Chinese electronic-device maker Xiaomi Corp. is focusing on artificial intelligence (AI) and the internet of things (IoT) as its next growth fields as the world’s fourth-biggest smartphone maker sees sales declining in its core business.
Speaking at the company’s annual developer conference in Beijing, Xiaomi founder and CEO Lei Jun said AI and IoT will be the core strategy of his company’s business in the next 5 to 10 years.
“Xiaomi needs to be more open than ever and to connect more people and devices effectively,” Lei said. At the conference, Xiaomi also announced IoT partnerships with Swedish furniture giant Ikea, hotel chain Ji Hotel and home renovation service platform iKongjian to offer smart-lighting solutions. Ji Hotel is owned by U.S.-listed Huazhu Hotels Group.
Through the collaboration, Ikea’s smart lighting products will be connected to Xiaomi’s IoT platform. Consumers will be able to use Xiaomi’s smart voice assistant, XiaoAi, and the Mijia mobile app to control Ikea’s smart lighting products.
Lei said AI development in the last two years has shown bigger growth potential for the IoT sector. Even though a smart voice assistant is just a small part of AI, it has brought a revolution to IoT devices, Lei said.
Xiaomi also said it will invest 100 million yuan ($14.4 million) in the Xiaomi AIoT Developer Fund, which will be used to support AI developers, hardware equipment manufacturers and AI technology companies.
Xiaomi entered the smart-speaker business last year when the market was increasingly crowded. Now almost every tech company has its own smart assistant. In the U.S., Amazon.com Inc. has Alexa and Echo; Apple Inc. has Siri and HomePod; and Google LLC has Google Home. In China, there are at least 50 brands of smart speakers.
To fight for a slice of the cake, Chinese smart speakers are racing to deeply discount their products. Xiaomi’s XiaoAi Bluetooth speaker carries a price tag as low as 49 yuan. Baidu Inc.’s Xiaodu smart speaker sells for 69 yuan. Their higher-end speakers, Xiaomi’s Mi Ai and Baidu’s Xiaodu at Home, both cost 299 yuan, still much lower than the cost of U.S. rivals such as Echo and HomePod.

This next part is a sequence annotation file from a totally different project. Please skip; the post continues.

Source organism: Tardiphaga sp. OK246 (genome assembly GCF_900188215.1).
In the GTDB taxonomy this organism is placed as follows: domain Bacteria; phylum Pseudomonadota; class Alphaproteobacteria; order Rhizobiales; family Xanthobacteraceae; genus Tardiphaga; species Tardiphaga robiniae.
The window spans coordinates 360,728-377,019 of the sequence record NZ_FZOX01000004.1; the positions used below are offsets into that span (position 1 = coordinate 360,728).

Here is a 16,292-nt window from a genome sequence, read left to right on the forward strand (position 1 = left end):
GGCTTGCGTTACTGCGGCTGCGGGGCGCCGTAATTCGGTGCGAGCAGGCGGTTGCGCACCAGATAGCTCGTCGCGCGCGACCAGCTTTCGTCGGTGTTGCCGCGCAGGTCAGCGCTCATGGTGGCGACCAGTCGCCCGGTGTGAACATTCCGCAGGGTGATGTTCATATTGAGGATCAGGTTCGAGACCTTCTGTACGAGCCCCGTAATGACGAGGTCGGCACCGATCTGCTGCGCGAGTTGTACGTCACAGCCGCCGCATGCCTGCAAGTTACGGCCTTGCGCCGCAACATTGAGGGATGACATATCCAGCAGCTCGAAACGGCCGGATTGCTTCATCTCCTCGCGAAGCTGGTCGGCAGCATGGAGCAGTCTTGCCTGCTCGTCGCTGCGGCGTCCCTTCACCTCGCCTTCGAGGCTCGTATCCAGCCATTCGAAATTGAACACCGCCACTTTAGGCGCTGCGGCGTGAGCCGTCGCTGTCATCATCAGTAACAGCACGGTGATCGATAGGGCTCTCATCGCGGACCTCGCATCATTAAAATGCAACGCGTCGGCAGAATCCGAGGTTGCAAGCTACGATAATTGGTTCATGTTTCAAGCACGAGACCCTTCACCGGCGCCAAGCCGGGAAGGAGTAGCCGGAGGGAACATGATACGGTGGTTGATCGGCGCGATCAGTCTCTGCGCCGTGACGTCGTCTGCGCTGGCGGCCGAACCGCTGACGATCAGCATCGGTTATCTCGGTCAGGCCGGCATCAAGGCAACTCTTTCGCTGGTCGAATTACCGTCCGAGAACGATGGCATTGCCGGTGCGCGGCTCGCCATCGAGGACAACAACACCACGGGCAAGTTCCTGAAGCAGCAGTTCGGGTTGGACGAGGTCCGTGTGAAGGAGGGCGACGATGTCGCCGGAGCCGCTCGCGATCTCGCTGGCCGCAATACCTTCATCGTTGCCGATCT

According to the most recent quarterly research from Strategy Analytics, global smart-speaker shipments grew 197% year-over-year to reach a record 22.7 million units in the third quarter, putting the market on track to surpass 100 million units in use during the final quarter of the year.
Xiaomi, Baidu and Alibaba Group Holding Ltd. are in a three-way battle for leadership of China’s fledgling smart-speaker market. Xiaomi and Baidu each shipped 1.9 million speakers in the third quarter, tied for No. 4 globally, each with 8% of the market. They ranked behind Amazon, Google, and Alibaba’s Tmall Genie. Alibaba shipped 2.2 million units of its product in the third quarter, according to Strategy Associates.
Baidu, as a latecomer in the smart-speaker market, is growing particularly rapidly, expanding its share from 1% in the second quarter to 8% in the third quarter. But Xiaomi claims its XiaoAi voice assistant as the No. 1-activated IoT consumer electronics smart system. XiaoAi had been activated on more than 132 million smart devices, with monthly active users exceeding 34 million, Lei said at the conference.
According to Xiaomi’s third-quarter results, IoT-related businesses contributed 10.805 billion yuan to quarterly revenue, representing an 89% increase over a year ago and accounting for 21.3% of total revenue, compared with 16.7% a year ago.
Meanwhile, during the third quarter Xiaomi saw its first smartphone sales decline in its home market in more than a year. As a result, the company’s Hong Kong-listed shares have lost more than 16% of their value since their initial public offering in July.